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The Beatles wait, January 1962

By Gordon Thompson
Fifty years ago in January 1962, British popular music crept toward the brink of success. Notably, the coming months would see Britain’s Decca Records release the UK’s first international rock hit Telstar created by the quirky iconoclast Joe Meek with his studio band the Tornados. That recording declared Meek’s infatuation with the first telecommunications satellite and proved that London’s recording industry had the potential to compete in the United States.

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Brian Epstein transforms the Beatles, December 1961

By Gordon Thompson
Fifty years ago in December 1961, Brian Epstein made a leap of faith that he could change his life and the lives of four young musicians. He could not foresee that he would change Western civilization. A few weeks earlier, the Liverpool businessman had heard the din of the Beatles in a claustrophobic former vegetable cellar and had seized upon the idea of transforming the band into something the world could embrace. He seems to have had few second thoughts about his decision, even as he allowed that he might fail.

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The Beatles and “My Bonnie”: 23 June 1961

By Gordon Thompson
To many adolescents fifty years ago, the future seemed bleak: the “King” had become preoccupied with refurbished Italian schmaltz while the world drew closer to Armageddon. But hope buzzed in the heart of an ungrounded amplifier in a West German high school.

Goodwill had floundered between the recently elected American president, John F. Kennedy and the Soviet Union’s premier, Nikita Khrushchev over the Soviet blockade of Berlin and America’s support of the failed

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“Tomorrow Never Knows”: The Beatles sample the future, April 1966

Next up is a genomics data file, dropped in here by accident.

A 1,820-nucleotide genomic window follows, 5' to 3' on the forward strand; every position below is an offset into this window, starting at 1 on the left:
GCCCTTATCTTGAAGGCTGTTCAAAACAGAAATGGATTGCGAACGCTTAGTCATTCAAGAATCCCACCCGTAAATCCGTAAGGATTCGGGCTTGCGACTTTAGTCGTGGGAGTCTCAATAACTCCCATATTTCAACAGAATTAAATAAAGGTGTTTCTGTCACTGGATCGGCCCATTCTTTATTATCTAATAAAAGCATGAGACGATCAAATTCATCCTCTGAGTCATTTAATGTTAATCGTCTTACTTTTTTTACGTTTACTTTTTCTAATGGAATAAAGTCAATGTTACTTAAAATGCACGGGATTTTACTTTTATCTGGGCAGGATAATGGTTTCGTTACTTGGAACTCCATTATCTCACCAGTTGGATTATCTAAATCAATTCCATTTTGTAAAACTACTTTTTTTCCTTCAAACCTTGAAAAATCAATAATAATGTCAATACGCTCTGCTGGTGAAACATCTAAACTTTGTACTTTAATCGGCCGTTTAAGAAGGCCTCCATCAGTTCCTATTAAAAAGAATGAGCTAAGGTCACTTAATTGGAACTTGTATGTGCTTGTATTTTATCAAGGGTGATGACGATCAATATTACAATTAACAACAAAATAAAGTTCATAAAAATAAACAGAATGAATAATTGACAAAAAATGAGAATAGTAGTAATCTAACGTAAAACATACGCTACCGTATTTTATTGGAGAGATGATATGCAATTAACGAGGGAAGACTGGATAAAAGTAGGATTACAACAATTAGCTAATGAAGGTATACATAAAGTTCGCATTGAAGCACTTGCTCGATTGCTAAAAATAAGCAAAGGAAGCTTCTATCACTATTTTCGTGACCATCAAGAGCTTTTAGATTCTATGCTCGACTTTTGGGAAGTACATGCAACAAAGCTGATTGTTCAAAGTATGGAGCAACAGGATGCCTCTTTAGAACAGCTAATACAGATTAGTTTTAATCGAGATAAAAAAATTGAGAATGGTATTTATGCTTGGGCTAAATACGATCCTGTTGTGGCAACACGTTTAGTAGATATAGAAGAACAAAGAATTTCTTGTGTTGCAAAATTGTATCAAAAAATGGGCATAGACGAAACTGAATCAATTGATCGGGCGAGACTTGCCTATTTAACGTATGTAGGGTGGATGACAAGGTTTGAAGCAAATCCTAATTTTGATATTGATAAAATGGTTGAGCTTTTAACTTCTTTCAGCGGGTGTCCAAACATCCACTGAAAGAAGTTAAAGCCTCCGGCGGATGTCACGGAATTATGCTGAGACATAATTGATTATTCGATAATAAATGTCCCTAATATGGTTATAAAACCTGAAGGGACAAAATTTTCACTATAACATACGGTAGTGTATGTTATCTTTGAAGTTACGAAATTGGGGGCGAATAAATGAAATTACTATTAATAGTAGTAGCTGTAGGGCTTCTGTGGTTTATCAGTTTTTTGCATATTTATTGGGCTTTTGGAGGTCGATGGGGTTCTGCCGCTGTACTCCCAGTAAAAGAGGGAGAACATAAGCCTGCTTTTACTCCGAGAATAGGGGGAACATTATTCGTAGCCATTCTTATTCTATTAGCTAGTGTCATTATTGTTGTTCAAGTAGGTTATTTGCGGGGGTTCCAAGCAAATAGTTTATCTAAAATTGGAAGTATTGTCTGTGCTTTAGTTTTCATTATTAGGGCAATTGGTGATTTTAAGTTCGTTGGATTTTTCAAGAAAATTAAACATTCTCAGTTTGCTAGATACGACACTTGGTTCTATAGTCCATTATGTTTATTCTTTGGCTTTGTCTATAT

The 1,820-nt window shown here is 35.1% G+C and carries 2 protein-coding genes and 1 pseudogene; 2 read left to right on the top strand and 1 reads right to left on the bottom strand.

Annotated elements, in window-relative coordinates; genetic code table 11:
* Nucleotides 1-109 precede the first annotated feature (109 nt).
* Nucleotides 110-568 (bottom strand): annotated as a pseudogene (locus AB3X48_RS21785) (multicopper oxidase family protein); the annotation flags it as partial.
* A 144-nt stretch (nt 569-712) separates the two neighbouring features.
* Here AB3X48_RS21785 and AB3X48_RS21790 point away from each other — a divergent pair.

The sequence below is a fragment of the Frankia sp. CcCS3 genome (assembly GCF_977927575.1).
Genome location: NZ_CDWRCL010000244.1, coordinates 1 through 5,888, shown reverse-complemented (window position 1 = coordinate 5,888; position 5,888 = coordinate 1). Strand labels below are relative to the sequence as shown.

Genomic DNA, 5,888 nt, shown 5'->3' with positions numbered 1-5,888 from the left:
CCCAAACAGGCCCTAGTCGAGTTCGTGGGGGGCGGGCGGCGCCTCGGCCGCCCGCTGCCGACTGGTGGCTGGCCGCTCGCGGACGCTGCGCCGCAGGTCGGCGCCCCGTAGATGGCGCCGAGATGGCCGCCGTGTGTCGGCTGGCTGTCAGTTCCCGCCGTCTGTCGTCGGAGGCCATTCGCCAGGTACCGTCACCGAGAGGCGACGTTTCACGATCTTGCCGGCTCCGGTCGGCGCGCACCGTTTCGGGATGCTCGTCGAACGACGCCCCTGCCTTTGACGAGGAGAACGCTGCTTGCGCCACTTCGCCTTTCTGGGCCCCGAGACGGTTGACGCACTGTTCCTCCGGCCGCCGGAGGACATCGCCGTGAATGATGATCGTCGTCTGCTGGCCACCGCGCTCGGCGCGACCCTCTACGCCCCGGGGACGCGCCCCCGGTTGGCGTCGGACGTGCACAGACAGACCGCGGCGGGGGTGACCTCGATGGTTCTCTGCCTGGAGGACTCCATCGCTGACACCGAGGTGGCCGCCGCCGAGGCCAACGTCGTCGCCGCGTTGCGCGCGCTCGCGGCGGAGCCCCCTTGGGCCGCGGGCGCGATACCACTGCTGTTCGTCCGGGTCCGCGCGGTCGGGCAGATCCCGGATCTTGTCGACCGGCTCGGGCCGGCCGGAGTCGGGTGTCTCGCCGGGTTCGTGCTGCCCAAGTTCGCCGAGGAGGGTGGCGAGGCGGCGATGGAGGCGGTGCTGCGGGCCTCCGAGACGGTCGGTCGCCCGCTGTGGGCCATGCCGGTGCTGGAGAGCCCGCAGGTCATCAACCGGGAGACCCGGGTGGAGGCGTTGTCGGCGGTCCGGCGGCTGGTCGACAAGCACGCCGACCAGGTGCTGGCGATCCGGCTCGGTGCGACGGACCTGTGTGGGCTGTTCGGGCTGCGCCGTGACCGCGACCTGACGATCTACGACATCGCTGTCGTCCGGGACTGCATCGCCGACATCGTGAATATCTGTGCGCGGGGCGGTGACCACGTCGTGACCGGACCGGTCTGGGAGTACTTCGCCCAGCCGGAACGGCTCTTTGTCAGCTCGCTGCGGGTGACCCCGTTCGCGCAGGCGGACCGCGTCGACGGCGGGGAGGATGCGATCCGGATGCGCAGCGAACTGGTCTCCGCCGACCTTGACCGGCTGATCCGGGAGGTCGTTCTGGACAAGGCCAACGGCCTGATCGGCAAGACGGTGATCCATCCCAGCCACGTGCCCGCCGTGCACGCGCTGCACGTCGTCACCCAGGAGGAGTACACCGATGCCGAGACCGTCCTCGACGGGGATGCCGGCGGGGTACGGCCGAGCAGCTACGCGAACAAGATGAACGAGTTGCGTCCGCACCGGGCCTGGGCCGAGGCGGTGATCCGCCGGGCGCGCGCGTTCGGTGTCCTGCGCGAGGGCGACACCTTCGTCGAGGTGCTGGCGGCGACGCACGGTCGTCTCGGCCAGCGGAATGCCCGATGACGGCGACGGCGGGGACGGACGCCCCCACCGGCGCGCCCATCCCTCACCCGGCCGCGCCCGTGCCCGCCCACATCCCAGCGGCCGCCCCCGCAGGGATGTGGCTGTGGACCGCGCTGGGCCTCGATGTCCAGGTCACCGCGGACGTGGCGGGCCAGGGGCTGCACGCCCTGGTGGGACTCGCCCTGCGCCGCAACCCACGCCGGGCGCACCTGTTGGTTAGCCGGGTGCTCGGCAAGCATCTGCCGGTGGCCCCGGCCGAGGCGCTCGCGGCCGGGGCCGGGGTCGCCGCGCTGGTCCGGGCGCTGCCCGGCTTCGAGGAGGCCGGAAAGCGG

By Gordon Thompson

Forty-five years ago, at the beginning of April 1966, on the almost anniversary of a London dentist surreptitiously spiking his and George Harrison’s coffees with Lysergic acid diethylamide, John Lennon visited Barry Miles’ Indica Books and picked up a copy of Timothy Leary, Ralph Metzner, and Richard Alpert’s The Psychedelic Experience: A Manual Based on the Tibetan Book of the Dead. In its pseudo-mystical prose, Lennon found partial inspiration for one of the most audacious recordings the Beatles would ever attempt.

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The Beatles at the Cavern Club, 9 February 1961

By Gordon Thompson

Fifty years ago, one of the great stories in pop music began when the Beatles debuted in a dank arched subterranean Liverpool club dedicated to music. Located in the narrow lane called Mathew Street, just of North John Street, the Cavern Club had opened as a jazz haven that enfolded blues and skiffle, which was how the Quarry Men, John Lennon’s precursor to the Beatles, had first descended the steps and climbed the tiny stage in August 1957. Three-and-a-half years later, the Beatles had evolved into a